SAN FRANCISCO -- Farhan Zaidi has been able to keep his sense of humor, which is important when your team plays the way the Giants did in April. Asked earlier this week about the struggling core of the lineup, Zaidi smiled and chuckled as he talked of improvements he has seen recently.
"Some of the OPS (numbers) have gone from the five hundreds to the six hundreds," he said, "And hopefully that will continue to creep up."
The Giants are certainly not anywhere close to where they would like to be. They have a team OPS of .618 through 31 games, the worst mark in the Majors and one that's 116 points below the NL average. Even if you adjust for the home park, the offense is still the worst in baseball, 34 percent below league average by OPS+.
It is not at all hard to find the reason for the 13-18 start, and on The Giants Insider Podcast this week, Zaidi talked about how the team hasn't quite lined up with his expectations.
"The results obviously aren't where we'd like to be," he said. "The offense has really struggled. We didn't expect to score runs in bunches, but I think even we've been a little surprised at how hard it's been for us to put competitive run totals on the board.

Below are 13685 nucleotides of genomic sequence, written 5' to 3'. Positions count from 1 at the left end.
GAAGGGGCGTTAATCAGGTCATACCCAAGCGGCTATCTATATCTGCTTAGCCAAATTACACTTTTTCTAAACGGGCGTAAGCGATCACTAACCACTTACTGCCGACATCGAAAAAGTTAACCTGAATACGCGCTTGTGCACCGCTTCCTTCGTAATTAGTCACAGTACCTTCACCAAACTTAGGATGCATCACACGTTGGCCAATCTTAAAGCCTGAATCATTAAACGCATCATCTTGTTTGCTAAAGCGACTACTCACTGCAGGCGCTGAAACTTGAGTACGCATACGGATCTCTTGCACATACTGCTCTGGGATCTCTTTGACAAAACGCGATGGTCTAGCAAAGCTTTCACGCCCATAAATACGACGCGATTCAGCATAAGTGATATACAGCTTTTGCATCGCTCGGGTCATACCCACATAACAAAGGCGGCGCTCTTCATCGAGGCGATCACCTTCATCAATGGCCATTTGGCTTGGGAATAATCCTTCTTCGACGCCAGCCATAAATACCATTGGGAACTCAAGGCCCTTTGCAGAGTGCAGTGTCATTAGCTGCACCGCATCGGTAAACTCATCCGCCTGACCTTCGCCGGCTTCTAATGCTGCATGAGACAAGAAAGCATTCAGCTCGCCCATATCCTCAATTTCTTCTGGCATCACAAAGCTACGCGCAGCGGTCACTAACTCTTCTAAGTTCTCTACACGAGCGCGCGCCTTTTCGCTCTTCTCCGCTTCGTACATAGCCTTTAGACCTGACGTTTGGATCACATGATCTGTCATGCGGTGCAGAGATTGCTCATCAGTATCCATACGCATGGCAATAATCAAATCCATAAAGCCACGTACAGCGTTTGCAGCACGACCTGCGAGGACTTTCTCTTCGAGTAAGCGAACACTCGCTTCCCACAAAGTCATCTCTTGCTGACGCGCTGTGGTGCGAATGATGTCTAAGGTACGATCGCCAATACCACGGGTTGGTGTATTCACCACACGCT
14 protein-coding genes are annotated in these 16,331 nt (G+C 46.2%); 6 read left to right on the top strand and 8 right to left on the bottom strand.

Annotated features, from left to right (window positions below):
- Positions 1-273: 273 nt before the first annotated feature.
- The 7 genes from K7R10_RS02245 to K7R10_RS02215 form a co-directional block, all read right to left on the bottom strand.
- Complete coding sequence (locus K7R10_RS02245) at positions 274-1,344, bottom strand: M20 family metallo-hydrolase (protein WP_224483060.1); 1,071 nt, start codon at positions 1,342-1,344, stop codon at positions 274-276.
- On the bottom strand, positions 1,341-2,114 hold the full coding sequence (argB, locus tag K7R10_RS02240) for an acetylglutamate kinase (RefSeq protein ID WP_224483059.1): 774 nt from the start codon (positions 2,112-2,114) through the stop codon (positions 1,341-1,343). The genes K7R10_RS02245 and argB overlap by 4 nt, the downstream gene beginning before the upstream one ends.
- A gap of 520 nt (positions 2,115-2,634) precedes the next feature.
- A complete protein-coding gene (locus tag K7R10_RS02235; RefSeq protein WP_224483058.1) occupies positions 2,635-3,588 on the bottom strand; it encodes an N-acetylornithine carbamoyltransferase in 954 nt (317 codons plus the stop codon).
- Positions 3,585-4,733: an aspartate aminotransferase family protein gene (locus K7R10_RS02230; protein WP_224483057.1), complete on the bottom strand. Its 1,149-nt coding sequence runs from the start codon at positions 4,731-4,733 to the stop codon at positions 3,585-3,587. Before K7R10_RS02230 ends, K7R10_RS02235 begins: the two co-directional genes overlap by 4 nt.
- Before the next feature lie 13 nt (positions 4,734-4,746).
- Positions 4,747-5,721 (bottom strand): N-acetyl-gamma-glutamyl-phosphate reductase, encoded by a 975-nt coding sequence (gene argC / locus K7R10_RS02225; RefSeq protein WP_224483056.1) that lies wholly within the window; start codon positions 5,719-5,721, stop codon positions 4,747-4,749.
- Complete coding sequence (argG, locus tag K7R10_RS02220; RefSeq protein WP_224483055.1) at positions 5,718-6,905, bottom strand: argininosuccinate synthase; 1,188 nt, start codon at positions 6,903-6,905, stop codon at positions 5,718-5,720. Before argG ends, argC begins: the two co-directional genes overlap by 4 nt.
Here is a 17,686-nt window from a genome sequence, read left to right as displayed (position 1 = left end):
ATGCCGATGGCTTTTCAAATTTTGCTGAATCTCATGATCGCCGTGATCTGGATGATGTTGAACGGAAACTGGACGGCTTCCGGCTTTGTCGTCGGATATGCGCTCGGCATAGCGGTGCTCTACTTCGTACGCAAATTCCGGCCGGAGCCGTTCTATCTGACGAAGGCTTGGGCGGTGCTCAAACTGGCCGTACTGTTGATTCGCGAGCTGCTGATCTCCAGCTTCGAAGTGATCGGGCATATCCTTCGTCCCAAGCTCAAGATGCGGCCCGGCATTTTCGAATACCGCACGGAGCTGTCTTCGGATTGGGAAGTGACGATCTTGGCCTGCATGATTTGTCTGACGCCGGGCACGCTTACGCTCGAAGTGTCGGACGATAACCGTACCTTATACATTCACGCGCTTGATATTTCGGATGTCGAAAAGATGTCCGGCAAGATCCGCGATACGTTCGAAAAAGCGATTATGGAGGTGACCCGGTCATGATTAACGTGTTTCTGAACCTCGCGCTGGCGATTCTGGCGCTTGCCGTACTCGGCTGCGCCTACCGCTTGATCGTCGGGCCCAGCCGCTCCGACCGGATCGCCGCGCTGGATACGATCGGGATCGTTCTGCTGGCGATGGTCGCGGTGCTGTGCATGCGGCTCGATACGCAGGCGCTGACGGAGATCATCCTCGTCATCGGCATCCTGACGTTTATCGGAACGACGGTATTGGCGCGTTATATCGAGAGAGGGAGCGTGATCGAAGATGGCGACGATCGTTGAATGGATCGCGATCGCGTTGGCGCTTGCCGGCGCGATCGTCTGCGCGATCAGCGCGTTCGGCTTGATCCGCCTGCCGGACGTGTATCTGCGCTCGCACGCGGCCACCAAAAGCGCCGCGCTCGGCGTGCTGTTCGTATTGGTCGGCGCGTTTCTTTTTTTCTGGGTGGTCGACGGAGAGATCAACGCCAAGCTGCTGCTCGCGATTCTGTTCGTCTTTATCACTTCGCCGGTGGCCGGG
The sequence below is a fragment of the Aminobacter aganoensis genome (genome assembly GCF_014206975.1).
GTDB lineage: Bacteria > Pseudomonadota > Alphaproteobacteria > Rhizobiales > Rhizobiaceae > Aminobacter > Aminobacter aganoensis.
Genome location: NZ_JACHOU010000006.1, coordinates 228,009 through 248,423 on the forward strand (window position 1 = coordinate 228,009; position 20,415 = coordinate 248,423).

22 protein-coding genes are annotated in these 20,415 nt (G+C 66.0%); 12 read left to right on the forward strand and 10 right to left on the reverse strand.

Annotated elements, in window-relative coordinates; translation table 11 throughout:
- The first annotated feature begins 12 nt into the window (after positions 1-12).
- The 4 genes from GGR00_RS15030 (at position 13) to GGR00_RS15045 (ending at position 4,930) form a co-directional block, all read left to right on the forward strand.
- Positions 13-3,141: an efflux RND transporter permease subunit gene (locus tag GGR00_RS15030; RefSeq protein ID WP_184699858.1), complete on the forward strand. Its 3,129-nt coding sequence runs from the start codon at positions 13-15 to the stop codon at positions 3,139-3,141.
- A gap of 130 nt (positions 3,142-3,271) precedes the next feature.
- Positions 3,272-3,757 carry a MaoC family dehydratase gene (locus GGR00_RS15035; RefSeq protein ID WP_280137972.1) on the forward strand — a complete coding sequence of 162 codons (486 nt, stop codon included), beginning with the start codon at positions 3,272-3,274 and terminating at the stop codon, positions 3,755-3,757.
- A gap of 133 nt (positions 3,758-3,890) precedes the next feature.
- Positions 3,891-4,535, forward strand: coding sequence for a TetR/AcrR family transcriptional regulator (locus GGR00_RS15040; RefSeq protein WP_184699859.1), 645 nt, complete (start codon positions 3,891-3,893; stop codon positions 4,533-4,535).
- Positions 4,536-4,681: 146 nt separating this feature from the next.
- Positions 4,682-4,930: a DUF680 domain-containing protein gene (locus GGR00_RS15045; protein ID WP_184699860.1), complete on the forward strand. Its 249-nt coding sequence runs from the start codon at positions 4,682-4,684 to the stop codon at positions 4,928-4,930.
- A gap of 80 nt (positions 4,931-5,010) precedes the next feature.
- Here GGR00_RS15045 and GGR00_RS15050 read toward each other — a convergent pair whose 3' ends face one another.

"Obviously our pitching and defense has kept us in games and that's part of the tradeoff we made in putting this team together. But hopefully the bats will come around because I don't think we need to score that many runs to be a successful team."
Even the last two seasons, when the Giants lost 187 games, the team had the record of a contender when scoring just four runs a game. It's early, but this year's group is 7-5 when hitting a mark that shouldn't be so difficult. The Giants are just 6-13 when they score three runs or fewer.
The Giants have seen signs of life from Buster Posey the last couple of weeks and Steven Duggar had a big night Wednesday. But there still has been inconsistency from most, and Brandon Crawford and Joe Panik are really struggling up the middle. Evan Longoria has lost some time to Pablo Sandoval.
"You kind of like for guys to kind of stagger their ups-and-downs so you still have two or three guys who are firing on (all) cylinders at any point in time," Zaidi said. "So to have everybody struggle collectively, that's what's made this so difficult from a competitive standpoint."